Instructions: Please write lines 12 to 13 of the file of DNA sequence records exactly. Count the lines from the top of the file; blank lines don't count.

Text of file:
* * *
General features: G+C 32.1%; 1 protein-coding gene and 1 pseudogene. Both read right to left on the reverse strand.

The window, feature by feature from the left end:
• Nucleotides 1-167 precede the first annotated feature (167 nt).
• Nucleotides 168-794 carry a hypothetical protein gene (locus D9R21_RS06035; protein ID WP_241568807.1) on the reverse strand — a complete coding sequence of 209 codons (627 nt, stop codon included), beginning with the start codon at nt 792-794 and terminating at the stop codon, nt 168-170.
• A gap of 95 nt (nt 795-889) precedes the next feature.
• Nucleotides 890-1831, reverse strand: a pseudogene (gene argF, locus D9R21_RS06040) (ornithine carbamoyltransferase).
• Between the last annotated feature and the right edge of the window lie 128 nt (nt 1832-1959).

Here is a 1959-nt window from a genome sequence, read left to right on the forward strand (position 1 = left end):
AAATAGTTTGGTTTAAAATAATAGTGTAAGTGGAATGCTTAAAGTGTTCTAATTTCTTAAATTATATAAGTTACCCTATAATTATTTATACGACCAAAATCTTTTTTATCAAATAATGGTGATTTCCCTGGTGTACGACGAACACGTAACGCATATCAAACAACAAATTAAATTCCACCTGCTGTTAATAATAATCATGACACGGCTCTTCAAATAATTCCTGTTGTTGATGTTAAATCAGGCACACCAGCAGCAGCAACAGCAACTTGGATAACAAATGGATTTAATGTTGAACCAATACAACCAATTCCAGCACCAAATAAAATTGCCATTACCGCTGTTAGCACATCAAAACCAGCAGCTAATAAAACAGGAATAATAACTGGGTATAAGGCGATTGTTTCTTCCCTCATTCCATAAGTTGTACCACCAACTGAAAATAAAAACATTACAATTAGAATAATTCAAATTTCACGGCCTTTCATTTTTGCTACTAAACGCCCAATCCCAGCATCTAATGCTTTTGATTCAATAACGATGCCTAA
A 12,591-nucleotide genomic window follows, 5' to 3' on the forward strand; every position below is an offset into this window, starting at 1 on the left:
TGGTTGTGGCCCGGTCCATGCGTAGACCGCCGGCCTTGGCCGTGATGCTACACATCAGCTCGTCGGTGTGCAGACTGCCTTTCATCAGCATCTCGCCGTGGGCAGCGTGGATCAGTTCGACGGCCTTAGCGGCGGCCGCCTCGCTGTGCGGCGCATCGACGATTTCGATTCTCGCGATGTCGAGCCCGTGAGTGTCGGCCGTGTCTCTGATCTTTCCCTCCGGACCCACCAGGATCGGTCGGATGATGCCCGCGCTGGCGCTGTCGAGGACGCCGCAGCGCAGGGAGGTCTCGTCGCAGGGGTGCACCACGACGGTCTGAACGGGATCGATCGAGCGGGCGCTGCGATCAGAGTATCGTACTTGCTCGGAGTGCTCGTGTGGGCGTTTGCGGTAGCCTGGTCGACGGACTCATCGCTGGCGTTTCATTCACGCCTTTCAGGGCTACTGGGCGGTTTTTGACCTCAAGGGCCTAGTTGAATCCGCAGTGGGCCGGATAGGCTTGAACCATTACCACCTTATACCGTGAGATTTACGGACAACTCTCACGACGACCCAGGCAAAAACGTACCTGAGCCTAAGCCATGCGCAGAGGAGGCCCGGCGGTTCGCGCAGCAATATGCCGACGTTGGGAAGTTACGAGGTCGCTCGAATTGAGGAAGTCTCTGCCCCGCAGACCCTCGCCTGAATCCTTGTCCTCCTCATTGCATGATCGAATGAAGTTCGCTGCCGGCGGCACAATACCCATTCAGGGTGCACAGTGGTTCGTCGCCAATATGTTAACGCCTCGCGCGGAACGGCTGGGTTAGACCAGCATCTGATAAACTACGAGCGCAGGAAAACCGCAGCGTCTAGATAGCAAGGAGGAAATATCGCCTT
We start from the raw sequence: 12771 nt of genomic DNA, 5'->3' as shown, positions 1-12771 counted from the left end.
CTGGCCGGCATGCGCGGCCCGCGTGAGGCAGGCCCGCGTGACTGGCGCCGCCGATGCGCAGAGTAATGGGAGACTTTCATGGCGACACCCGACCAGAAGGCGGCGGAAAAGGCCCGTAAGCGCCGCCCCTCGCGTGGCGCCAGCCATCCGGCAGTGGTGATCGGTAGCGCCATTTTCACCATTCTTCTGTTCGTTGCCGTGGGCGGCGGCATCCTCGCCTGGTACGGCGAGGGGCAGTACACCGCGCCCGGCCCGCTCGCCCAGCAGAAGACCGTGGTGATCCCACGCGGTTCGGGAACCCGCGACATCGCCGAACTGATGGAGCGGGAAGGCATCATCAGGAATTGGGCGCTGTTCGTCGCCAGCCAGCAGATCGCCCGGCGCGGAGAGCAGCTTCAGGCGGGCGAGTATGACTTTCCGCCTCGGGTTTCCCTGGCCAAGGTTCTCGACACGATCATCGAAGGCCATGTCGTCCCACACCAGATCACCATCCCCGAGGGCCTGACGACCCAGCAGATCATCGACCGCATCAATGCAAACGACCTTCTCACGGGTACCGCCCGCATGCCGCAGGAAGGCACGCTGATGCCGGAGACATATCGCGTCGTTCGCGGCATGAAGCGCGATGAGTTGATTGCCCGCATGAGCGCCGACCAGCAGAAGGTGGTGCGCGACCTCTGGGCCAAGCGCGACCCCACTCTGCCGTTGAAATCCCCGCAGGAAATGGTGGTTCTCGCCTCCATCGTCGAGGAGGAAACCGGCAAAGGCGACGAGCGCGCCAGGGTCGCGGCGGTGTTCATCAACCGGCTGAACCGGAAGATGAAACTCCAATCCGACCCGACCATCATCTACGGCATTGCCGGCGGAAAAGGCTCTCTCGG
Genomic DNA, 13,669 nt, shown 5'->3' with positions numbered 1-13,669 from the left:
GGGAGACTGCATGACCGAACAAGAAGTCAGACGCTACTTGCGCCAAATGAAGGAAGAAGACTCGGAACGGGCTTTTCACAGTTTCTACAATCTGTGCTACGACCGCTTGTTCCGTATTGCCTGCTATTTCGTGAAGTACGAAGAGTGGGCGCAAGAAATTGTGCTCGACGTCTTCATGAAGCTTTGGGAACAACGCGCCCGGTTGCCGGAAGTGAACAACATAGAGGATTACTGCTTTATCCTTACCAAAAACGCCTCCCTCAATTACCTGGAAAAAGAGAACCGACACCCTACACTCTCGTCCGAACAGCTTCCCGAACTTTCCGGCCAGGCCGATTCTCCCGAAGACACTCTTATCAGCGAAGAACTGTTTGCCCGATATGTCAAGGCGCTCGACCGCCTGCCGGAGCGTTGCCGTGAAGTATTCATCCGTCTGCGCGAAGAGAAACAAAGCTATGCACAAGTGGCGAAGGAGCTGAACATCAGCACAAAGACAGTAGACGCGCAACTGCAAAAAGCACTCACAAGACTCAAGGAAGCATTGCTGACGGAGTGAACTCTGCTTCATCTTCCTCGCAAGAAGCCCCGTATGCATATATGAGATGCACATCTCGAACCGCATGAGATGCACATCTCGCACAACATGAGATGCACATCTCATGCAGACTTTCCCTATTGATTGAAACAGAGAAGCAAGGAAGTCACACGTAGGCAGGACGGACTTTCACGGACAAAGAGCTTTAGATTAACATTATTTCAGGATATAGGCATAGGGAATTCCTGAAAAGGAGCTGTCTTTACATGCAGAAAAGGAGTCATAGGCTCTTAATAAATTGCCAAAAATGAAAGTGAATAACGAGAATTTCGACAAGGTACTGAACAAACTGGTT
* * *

We start from the raw sequence: 12771 nt of genomic DNA, 5'->3' as shown, positions 1-12771 counted from the left end.
CTGGCCGGCATGCGCGGCCCGCGTGAGGCAGGCCCGCGTGACTGGCGCCGCCGATGCGCAGAGTAATGGGAGACTTTCATGGCGACACCCGACCAGAAGGCGGCGGAAAAGGCCCGTAAGCGCCGCCCCTCGCGTGGCGCCAGCCATCCGGCAGTGGTGATCGGTAGCGCCATTTTCACCATTCTTCTGTTCGTTGCCGTGGGCGGCGGCATCCTCGCCTGGTACGGCGAGGGGCAGTACACCGCGCCCGGCCCGCTCGCCCAGCAGAAGACCGTGGTGATCCCACGCGGTTCGGGAACCCGCGACATCGCCGAACTGATGGAGCGGGAAGGCATCATCAGGAATTGGGCGCTGTTCGTCGCCAGCCAGCAGATCGCCCGGCGCGGAGAGCAGCTTCAGGCGGGCGAGTATGACTTTCCGCCTCGGGTTTCCCTGGCCAAGGTTCTCGACACGATCATCGAAGGCCATGTCGTCCCACACCAGATCACCATCCCCGAGGGCCTGACGACCCAGCAGATCATCGACCGCATCAATGCAAACGACCTTCTCACGGGTACCGCCCGCATGCCGCAGGAAGGCACGCTGATGCCGGAGACATATCGCGTCGTTCGCGGCATGAAGCGCGATGAGTTGATTGCCCGCATGAGCGCCGACCAGCAGAAGGTGGTGCGCGACCTCTGGGCCAAGCGCGACCCCACTCTGCCGTTGAAATCCCCGCAGGAAATGGTGGTTCTCGCCTCCATCGTCGAGGAGGAAACCGGCAAAGGCGACGAGCGCGCCAGGGTCGCGGCGGTGTTCATCAACCGGCTGAACCGGAAGATGAAACTCCAATCCGACCCGACCATCATCTACGGCATTGCCGGCGGAAAAGGCTCTCTCGG